Using plants for personal hygiene in the wilderness

Living for an extended period in the wilderness can be challenging even if you have the basic needs such as shelter, water, and food covered. Staying clean and healthy becomes mandatory because illnesses and diseases can quickly develop and spread in an environment where infrastructure and modern amenities are non-existent.

A bar of soap, a bottle of shampoo, and some toothpaste can make your stay in the wilderness more pleasant and provide you with a level of comfort similar to the one you’re used to in the civilized world. These items can save your life in a “dirty” environment where your physical health is constantly being put to the test.

And yet, these cheap and everyday items are somehow overlooked by many preppers and survivalists. They have other concerns on their mind, and they don’t bother overthinking about a bar of soap and its absence in a survival scenario.

But a buildup of bacteria can be just as dangerous as any other disaster you are preparing for due to the germs that are looking for a way to get inside your body. And once that happens, all sorts of illnesses can develop, and you will spread your germs to others in your home or shelter.

Staying clean in the wilderness

As a civilized human, your concept of cleanliness involves:

  • Having a clean environment.
  • Keeping your clothes laundered.
  • Having a clean and fresh-smelling body with a set of pearly white teeth.

To avoid germs and diseases, you will have to pay attention to your hygiene in the wilderness, and everything you do in the civilized world to keep yourself clean must be replicated in the woods as well.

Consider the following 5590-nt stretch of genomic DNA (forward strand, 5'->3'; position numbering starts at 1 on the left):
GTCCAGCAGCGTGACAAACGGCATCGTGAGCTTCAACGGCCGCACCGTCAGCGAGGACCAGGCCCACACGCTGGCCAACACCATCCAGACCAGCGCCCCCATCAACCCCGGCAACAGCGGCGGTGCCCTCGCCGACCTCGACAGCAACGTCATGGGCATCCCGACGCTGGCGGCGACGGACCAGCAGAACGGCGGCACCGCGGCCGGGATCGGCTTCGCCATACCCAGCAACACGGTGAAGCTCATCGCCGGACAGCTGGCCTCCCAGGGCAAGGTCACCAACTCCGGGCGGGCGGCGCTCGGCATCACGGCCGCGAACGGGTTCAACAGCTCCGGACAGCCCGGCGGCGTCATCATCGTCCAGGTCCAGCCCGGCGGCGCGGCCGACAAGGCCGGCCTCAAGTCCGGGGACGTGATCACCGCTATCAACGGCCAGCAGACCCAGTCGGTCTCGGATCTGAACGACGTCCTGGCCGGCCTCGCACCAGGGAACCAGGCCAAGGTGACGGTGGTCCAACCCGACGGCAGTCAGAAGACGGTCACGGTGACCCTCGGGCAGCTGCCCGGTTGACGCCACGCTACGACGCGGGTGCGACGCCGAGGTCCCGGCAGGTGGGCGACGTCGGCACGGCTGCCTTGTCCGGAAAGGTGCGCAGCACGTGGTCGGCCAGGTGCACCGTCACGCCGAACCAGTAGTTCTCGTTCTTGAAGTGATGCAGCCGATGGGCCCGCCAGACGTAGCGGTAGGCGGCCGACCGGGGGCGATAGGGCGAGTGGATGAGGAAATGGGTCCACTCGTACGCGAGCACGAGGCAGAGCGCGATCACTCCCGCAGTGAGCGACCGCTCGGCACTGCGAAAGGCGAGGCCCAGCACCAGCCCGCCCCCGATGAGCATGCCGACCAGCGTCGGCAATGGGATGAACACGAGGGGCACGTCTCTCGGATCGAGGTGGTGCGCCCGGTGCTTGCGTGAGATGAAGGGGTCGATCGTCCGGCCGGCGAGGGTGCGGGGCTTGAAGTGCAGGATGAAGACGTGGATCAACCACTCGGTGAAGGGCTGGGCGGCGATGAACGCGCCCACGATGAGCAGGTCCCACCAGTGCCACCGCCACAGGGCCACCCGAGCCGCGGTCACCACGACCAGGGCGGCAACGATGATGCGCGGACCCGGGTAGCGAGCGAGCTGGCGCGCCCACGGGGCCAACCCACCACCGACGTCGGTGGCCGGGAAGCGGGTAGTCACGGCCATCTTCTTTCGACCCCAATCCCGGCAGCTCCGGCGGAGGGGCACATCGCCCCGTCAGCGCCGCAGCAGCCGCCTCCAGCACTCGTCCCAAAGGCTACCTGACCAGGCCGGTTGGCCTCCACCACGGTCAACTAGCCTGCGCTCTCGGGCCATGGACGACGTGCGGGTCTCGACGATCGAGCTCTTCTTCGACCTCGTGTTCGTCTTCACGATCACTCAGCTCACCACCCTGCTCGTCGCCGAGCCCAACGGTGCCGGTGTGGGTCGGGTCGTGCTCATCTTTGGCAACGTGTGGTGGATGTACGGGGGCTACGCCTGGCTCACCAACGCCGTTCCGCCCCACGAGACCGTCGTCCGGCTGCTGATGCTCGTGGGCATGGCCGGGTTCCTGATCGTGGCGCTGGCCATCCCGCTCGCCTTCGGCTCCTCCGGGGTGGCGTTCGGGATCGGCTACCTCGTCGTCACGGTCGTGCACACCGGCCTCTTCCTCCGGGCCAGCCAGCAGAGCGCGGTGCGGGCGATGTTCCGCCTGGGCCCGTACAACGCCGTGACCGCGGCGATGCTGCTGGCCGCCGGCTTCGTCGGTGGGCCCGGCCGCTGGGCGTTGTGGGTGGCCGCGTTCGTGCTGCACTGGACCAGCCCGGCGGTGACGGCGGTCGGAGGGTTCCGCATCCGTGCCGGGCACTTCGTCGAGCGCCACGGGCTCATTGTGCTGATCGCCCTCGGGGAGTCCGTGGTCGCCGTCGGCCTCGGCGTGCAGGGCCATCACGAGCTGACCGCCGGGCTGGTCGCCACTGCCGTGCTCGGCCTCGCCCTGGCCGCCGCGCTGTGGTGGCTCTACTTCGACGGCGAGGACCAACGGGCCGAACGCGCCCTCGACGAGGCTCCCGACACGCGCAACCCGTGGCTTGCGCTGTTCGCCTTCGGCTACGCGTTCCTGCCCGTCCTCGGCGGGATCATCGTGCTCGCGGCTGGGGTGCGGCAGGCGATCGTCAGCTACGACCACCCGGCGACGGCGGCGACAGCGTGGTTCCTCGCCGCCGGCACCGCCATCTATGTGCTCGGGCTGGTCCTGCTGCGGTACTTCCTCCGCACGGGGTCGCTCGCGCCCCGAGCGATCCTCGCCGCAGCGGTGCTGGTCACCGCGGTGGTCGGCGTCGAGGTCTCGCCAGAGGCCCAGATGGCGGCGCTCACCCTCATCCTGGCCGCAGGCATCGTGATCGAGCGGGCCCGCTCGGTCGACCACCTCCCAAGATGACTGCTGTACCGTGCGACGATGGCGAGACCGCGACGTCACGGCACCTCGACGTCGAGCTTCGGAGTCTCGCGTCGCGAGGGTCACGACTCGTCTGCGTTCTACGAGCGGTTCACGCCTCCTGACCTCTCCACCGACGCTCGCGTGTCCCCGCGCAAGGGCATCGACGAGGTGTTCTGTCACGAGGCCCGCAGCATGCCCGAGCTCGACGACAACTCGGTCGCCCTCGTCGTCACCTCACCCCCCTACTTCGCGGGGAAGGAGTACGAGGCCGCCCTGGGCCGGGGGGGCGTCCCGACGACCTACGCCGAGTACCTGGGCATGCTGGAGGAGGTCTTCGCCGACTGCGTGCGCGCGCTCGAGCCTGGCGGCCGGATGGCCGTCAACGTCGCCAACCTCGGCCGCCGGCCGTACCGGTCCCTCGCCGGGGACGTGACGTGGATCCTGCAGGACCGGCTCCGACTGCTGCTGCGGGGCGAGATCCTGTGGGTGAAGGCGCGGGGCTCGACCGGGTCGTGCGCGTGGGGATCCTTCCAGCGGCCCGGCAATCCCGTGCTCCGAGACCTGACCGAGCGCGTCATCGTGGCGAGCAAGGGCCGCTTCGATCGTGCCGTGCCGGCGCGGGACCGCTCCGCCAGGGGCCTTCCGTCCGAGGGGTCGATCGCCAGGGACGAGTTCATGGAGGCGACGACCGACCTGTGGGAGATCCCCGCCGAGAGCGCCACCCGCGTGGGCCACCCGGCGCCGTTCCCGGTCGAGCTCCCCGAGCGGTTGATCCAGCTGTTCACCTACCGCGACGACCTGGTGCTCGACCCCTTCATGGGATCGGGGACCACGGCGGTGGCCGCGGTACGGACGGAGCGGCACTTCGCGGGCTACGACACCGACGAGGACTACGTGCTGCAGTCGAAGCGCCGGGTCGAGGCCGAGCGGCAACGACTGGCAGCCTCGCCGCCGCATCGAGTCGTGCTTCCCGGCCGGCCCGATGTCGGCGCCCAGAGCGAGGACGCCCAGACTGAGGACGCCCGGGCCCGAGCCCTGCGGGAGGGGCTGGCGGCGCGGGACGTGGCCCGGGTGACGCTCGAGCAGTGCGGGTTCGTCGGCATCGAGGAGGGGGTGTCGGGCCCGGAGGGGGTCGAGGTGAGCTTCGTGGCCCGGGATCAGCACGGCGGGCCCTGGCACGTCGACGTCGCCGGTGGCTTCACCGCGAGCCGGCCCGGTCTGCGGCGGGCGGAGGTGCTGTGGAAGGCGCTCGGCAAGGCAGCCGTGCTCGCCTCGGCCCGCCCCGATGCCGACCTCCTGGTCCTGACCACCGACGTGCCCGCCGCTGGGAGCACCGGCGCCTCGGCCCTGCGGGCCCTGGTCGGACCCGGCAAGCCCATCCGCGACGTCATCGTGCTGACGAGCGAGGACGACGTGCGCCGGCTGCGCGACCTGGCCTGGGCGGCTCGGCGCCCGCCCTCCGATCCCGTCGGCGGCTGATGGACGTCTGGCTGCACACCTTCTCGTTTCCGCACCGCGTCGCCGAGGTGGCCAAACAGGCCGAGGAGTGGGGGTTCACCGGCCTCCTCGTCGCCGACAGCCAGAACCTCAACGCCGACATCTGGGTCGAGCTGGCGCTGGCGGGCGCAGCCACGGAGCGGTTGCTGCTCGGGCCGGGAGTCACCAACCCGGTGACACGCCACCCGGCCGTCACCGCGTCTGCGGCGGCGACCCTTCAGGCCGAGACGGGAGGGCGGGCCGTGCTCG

This will require some improvisation most of the time, especially if you don’t have enough toiletries or forgot to bring any in the first place. Now it goes without saying that as preppers and survivalists, we need to have the topic of personal hygiene covered no matter what we plan for, and this means stocking up on hygiene items and other essentials.

But what can you do if your cabinet is empty or if you run out of supplies? Well, Mother Nature has you covered, and while a hot shower and a bar of soap might end up becoming luxuries in a survival scenario, there are always alternatives at hand.

No soap, no problem!

The germs on your hands need to be killed because they are particularly dangerous when handling food or if you have wounds you need to mend. If you forgot to pack a bar of soap or ran out of soap days ago, there are still a couple of ways to replace that bar of soap and use some practical alternatives.

Many plants out there contain saponin, a chemical with foaming properties if mixed with water. These plants will help you obtain a gentle cleanser, a suitable facsimile of soap. Pair these pants with a dried wild cucumber that will be used as a loofa, and you should have no problems removing dirt, dead skin cells, and oil from your skin.

For example, Yucca can be found all year long throughout the Southwest. Besides being used extensively by the native Americans manufacturing clothes and baskets, the leaves contain a significant saponin.

You can slice the leaves into thin strands and rub them between your hands with some water, and soon enough, foaming will occur.

Another valuable plant for your cleaning needs is the buffalo gourd or coyote melon. Although it is seen as an annoying weed that grows in various conditions across the United States, its new sprouts or the tips of the leaves can be used similarly to yucca leaves. Just pluck these when needed and rub them between your hands with some water. You can also use entire (older) leaves, but the spines on their edges may be irritating, so it’s up to you to decide what part of the plant fits your needs.

To identify plants with good saponin content in your area, it would be a good idea to consult a plant identification guide, or you can do some extensive online research.